Facing austerity with clever design

Braving a snowstorm and impending TMA deadlines, three students and a visitor joined us to explore the Imperial War Museum’s exhibits in the North. We investigated the effects austerity measures had on the designs and designing throughout the 20th century.

The scarcity of materials and resources, and resulting inventions of new materials and production techniques, was a big theme, as was the attitude to mend and make do with less. Jenny Burke discussed the principles of Utility Fashion design during WW2. Fewer raw materials and rationing measures meant less production of textiles and clothes. Clothes were standardised to reduce waste and cost. The austerity provisions governed exactly what could or could not be used in the manufacture of clothes and shoes. For example, the number of buttons, pleats or pockets, the height of heels, the amount of lace or embroidery. There were no turn-ups on trousers and no double-breasted suits. Zips were not used as the metal was needed for armaments, and silk (for silk stockings) was needed for parachutes. Viscose was used instead. Ladies’ knickers were the only garments permitted to use elastic.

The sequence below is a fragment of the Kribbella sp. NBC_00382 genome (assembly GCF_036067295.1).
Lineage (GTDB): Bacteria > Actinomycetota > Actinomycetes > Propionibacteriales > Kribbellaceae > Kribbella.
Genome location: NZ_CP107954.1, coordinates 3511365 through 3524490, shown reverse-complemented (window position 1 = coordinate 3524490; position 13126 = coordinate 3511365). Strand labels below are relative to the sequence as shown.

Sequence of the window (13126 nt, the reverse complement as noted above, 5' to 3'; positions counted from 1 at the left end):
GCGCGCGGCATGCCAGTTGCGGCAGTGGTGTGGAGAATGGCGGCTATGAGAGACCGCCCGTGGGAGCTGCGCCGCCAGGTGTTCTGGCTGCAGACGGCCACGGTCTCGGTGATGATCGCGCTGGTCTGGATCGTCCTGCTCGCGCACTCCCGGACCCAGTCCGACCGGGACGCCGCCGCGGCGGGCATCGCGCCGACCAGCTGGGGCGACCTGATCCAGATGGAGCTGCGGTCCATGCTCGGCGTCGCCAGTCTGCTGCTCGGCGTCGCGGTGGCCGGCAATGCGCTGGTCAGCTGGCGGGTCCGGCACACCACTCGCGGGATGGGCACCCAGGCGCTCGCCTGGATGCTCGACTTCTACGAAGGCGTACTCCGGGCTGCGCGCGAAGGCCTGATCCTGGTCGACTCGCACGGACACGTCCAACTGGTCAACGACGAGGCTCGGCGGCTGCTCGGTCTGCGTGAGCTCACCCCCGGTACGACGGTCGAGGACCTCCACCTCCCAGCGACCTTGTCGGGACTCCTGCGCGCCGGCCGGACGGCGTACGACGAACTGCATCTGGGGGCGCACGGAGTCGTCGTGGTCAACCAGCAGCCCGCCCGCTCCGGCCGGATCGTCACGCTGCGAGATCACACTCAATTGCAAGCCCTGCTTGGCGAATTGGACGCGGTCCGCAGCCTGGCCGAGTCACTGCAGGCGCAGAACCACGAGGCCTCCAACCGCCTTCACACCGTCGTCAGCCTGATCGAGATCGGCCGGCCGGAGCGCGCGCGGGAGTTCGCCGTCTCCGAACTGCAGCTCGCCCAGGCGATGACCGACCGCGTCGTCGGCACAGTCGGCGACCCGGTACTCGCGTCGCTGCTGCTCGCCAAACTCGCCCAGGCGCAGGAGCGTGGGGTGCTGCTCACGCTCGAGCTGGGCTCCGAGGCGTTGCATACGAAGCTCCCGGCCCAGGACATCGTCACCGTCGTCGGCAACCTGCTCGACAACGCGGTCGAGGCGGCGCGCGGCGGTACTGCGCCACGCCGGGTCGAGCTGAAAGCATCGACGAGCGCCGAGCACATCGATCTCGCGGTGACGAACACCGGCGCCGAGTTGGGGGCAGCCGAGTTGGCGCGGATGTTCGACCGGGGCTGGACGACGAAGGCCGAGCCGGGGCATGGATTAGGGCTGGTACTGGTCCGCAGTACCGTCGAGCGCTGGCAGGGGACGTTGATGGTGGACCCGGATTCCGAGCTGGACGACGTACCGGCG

I talked about my experience living with the famous East German Trabant car. The Trabant had a small engine and very little power but a unique body made from ‘Duroplast’, a hard plastic. Due to lack of sheet steel in the GDR a hard plastic was invented from recycled cotton fibre waste and phenol resins (synthetic thermosetting resin) from the dye industry. The lifespan of a Trabant was 28 years and its parts had to be simple, interchangeable, easily understandable and fixable. Many Trabant owners could repair their car or trade skills to do so for other favours. There was a 10-15 year waiting list to buy this car because the production could not meet rising demand. The design of the car and system of purchase was meant to emphasise Communist values, de-emphasising the value of individual possessions. I don’t think that this has worked as intended.

We discussed what principles of utility design could address austerity now and in the future. The sharing, renting and leasing economy was considered in being able to change people’s minds to move from individual to shared ownership of things, like cars or tools. The relationship of the individual and the community was discussed. An increased fragmentation means that the ways communities have supported each other, i.e. through generations in a family and villages, need to be rethought to address austerity and to reduce, reuse and repurpose scarce or expensive resources in the future.

Leave a Reply

Your email address will not be published. Required fields are marked *